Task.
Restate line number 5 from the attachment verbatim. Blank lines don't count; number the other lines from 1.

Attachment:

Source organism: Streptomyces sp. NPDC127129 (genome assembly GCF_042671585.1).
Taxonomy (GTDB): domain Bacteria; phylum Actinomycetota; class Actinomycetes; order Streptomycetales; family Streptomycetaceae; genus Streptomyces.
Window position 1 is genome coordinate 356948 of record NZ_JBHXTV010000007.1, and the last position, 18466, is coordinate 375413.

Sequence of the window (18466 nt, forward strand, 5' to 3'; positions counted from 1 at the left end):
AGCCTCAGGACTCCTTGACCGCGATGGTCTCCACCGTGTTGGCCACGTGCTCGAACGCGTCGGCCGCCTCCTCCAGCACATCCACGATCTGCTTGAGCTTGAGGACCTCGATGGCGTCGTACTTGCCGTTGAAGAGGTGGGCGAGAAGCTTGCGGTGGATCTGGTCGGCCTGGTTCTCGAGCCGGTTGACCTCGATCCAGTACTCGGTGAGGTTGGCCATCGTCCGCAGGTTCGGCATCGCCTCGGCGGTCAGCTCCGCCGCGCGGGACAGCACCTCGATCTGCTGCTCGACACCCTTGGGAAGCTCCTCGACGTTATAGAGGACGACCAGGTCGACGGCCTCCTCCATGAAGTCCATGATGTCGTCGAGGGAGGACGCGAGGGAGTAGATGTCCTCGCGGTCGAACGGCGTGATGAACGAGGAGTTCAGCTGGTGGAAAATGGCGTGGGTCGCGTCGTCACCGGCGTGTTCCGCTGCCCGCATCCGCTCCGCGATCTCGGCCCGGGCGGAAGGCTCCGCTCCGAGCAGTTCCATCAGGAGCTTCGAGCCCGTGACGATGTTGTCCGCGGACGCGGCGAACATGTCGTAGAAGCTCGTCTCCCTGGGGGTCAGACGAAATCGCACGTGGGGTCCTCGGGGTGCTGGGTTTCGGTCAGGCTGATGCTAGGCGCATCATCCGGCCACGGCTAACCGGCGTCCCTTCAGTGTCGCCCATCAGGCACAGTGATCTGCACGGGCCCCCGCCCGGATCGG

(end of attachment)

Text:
AGCCTCAGGACTCCTTGACCGCGATGGTCTCCACCGTGTTGGCCACGTGCTCGAACGCGTCGGCCGCCTCCTCCAGCACATCCACGATCTGCTTGAGCTTGAGGACCTCGATGGCGTCGTACTTGCCGTTGAAGAGGTGGGCGAGAAGCTTGCGGTGGATCTGGTCGGCCTGGTTCTCGAGCCGGTTGACCTCGATCCAGTACTCGGTGAGGTTGGCCATCGTCCGCAGGTTCGGCATCGCCTCGGCGGTCAGCTCCGCCGCGCGGGACAGCACCTCGATCTGCTGCTCGACACCCTTGGGAAGCTCCTCGACGTTATAGAGGACGACCAGGTCGACGGCCTCCTCCATGAAGTCCATGATGTCGTCGAGGGAGGACGCGAGGGAGTAGATGTCCTCGCGGTCGAACGGCGTGATGAACGAGGAGTTCAGCTGGTGGAAAATGGCGTGGGTCGCGTCGTCACCGGCGTGTTCCGCTGCCCGCATCCGCTCCGCGATCTCGGCCCGGGCGGAAGGCTCCGCTCCGAGCAGTTCCATCAGGAGCTTCGAGCCCGTGACGATGTTGTCCGCGGACGCGGCGAACATGTCGTAGAAGCTCGTCTCCCTGGGGGTCAGACGAAATCGCACGTGGGGTCCTCGGGGTGCTGGGTTTCGGTCAGGCTGATGCTAGGCGCATCATCCGGCCACGGCTAACCGGCGTCCCTTCAGTGTCGCCCATCAGGCACAGTGATCTGCACGGGCCCCCGCCCGGATCGG